Also this week: bringing
sexy everything back in sociology, times are changing and so are tenure and promotion criteria, Bitcoin vs. university finances vs. bushels of wheat, statistics vs. the Millennium Village Project, and more.
Why politicians campaigning for election mostly don’t draw on directly-relevant political science research telling them what works and what doesn’t. Basically because most “relevant” research actually isn’t relevant. Good accessible piece; I bet the same issues crop up any time scientists in any field try to do policy-relevant research.
I’m late to this, but here’s how capitalism saved the honeybees. Yes, the title’s clickbait, and yes the source has an agenda (that it’s up-front about). And I don’t know enough about the pollination industry or alternatives to commercial honeybee pollination to either endorse or reject the linked article’s broadest claims. Hopefully more informed readers can comment. But as someone who had the casual impression that the entire US commercial honeybee population was in imminent danger of complete collapse, creating an urgent need to reduce our dependence on it (e.g., via encouraging crop pollination by wild pollinators), I found the article thought provoking.
Galin Jones on how the School of Statistics at the University of Minnesota changed their tenure & promotion criteria to reflect changes in the field. They want to be better able to hire candidates who contribute to (and influence the direction of) the field in non-traditional ways. Do others have similar stories to share?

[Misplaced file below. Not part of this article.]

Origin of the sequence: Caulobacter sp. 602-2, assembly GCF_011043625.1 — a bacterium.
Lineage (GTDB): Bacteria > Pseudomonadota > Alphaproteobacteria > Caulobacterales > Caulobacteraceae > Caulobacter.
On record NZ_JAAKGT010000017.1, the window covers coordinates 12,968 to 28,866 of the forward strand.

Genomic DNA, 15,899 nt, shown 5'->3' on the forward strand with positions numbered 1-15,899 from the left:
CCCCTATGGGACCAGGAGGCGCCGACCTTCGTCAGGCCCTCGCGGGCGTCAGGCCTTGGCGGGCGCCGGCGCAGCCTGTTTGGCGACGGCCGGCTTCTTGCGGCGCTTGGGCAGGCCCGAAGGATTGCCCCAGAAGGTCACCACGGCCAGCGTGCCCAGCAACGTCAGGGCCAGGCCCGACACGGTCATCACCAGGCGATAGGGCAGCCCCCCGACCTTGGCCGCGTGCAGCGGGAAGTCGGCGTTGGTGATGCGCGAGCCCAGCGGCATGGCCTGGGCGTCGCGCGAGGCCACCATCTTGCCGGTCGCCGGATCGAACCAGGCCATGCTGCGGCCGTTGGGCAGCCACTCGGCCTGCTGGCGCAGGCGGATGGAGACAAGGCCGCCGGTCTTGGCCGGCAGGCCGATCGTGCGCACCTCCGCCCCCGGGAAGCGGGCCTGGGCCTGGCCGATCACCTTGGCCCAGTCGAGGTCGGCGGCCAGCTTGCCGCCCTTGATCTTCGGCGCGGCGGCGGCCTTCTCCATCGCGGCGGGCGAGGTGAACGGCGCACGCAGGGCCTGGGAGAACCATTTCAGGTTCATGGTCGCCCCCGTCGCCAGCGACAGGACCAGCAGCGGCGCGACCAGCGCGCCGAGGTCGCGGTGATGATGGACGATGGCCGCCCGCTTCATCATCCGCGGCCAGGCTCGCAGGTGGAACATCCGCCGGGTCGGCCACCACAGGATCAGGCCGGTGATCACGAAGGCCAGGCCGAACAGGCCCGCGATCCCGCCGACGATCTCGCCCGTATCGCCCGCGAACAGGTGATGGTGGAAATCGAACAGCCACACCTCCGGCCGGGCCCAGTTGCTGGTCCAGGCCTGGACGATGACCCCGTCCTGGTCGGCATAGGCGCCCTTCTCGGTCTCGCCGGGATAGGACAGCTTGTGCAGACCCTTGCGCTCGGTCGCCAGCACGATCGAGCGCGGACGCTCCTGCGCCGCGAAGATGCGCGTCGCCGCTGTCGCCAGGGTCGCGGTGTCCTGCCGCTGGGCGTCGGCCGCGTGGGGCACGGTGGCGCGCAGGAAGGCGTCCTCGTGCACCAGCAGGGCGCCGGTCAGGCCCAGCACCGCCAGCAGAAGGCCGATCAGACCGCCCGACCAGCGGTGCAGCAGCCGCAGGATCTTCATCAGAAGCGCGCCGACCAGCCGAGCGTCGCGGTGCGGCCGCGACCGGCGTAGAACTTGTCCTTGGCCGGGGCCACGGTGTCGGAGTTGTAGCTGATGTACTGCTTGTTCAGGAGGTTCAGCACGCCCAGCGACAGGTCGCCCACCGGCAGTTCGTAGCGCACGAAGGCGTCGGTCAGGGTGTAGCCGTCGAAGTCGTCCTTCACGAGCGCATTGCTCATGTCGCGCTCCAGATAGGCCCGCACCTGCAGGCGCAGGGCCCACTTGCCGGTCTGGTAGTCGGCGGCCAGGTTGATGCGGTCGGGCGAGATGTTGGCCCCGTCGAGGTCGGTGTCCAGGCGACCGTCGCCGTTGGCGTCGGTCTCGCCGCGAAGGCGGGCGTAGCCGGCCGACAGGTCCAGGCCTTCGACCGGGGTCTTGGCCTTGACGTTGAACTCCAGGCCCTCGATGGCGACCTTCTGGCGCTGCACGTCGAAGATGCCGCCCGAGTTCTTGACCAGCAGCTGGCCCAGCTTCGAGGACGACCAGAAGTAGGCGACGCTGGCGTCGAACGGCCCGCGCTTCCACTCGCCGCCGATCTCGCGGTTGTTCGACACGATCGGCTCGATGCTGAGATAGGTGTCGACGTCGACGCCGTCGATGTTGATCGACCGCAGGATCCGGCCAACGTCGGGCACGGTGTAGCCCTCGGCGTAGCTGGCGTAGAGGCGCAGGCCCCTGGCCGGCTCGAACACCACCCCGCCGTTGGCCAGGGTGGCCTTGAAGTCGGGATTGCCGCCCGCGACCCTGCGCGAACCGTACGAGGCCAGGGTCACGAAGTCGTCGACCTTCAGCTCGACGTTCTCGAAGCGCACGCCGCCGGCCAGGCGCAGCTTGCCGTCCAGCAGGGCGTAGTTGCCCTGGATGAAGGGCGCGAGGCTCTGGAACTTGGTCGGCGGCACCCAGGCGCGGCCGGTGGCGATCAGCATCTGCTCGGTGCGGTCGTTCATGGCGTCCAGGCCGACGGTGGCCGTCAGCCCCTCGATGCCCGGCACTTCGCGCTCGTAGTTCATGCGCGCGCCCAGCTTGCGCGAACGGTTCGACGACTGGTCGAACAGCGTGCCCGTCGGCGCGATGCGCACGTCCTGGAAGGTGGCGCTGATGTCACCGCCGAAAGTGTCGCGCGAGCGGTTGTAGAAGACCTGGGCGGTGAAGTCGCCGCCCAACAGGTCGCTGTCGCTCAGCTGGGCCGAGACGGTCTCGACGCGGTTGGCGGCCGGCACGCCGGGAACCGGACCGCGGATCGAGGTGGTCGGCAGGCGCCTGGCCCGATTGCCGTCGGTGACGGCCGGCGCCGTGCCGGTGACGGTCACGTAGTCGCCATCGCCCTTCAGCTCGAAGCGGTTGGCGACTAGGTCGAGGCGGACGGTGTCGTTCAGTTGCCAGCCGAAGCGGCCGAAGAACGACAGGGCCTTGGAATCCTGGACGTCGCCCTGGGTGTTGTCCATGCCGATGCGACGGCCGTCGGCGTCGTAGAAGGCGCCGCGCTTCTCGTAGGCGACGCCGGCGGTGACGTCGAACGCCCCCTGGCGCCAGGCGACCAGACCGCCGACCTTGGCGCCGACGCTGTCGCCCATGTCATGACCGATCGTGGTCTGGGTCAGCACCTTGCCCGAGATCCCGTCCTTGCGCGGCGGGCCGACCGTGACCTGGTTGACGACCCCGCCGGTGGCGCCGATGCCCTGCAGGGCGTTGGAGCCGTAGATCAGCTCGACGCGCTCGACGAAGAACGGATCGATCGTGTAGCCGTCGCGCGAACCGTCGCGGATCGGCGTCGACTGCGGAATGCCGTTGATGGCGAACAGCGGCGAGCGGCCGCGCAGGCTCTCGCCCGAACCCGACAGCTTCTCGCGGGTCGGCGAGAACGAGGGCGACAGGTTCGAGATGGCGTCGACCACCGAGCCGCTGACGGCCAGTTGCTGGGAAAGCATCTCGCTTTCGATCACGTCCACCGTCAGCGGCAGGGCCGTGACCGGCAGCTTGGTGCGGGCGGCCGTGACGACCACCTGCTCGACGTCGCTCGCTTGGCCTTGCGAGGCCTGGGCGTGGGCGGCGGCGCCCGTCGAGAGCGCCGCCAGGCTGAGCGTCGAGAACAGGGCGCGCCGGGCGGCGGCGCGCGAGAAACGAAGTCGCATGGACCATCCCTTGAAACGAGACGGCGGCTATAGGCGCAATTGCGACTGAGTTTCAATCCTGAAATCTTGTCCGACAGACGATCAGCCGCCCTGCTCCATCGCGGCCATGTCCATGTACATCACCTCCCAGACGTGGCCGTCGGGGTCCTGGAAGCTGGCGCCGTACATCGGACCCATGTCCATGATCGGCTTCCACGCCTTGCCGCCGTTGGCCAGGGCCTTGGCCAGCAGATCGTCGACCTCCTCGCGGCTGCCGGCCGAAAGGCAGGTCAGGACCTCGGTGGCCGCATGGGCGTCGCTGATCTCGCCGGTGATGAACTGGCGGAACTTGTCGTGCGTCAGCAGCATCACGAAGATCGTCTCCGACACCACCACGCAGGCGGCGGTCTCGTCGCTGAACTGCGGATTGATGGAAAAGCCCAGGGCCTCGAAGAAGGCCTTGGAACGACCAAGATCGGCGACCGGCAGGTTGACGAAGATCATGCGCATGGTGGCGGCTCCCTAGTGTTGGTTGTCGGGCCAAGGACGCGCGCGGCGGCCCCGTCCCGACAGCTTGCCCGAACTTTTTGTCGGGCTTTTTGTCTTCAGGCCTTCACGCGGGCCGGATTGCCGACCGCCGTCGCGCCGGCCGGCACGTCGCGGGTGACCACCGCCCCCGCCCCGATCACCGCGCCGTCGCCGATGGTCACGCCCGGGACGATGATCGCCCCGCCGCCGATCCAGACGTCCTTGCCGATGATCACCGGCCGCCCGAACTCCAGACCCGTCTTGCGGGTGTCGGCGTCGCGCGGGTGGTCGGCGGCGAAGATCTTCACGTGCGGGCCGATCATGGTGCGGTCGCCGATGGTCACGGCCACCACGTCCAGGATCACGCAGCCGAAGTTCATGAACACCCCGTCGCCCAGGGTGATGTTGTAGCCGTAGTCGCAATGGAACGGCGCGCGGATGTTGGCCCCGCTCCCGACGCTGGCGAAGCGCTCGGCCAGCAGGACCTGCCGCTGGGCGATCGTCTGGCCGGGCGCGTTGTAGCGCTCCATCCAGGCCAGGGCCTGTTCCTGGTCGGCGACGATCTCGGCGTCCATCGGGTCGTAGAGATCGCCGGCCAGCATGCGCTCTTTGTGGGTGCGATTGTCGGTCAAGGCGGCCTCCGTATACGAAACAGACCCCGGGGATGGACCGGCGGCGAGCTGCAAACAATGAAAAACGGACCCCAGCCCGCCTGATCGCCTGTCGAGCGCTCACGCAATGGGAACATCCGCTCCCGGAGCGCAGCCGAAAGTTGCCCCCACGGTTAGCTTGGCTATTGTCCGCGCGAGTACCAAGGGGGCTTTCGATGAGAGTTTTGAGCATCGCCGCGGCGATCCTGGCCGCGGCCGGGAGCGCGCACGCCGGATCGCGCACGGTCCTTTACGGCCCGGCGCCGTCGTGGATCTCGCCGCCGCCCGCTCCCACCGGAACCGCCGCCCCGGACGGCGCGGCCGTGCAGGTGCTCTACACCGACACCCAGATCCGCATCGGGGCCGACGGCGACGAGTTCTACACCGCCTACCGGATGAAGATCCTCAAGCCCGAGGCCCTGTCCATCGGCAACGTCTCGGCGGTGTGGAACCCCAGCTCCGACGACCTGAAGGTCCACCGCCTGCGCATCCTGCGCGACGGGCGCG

Everything old is new again in sociology–but only fairly recently. Interesting text-mining exercise showing that since the mid-to-late 90s sociologists have increasingly been trying to bring back old, purportedly-neglected ideas. Apparently Hollywood isn’t the only place that’s really into remakes these days. I have two questions. First, to what extent is this just an artifact of increasing total numbers of papers being published these days? Second, assuming it’s not an artifact, is it a Good or Bad thing? Also, the rvest package they used to do this looks like a really powerful and fun tool. (ht @kjhealy)
New School professor of political and social theory Andrew Arato has been banned from campus and had other restrictions placed on his professional activities for bullying his colleagues. He denies the accusations but agreed to the restrictions. (ht @kjhealy)
American Economics Association statement on an AEA officer candidate who has apparently been accused of creating a hostile work environment and is the subject of an ongoing institutional investigation. In future, AEA plans to ask potential nominees if they are the subject of ongoing investigations. (ht Marginal Revolution)
The Millennium Villages Project sounds like good potential fodder for an intro biostats course. Many of the criticisms of the study design and analyses, especially in its early stages, are basic issues accessible to intro biostats students.
This is a bit old but still good: the social sciences are becoming more nuanced.
Remember back in the the olden days, when you could pay your college tuition in, like, grain or farm animals? (yes, really, though I think I read somewhere that this practice was common much earlier?) Here’s the modern equivalent. Or maybe not, if back in the 18th century or whatever colleges received grain and farm animals all the time and knew what to do with them.
And finally, what’s the best caption for this? 🙂 (some options below quoted from the linked Twitter convo)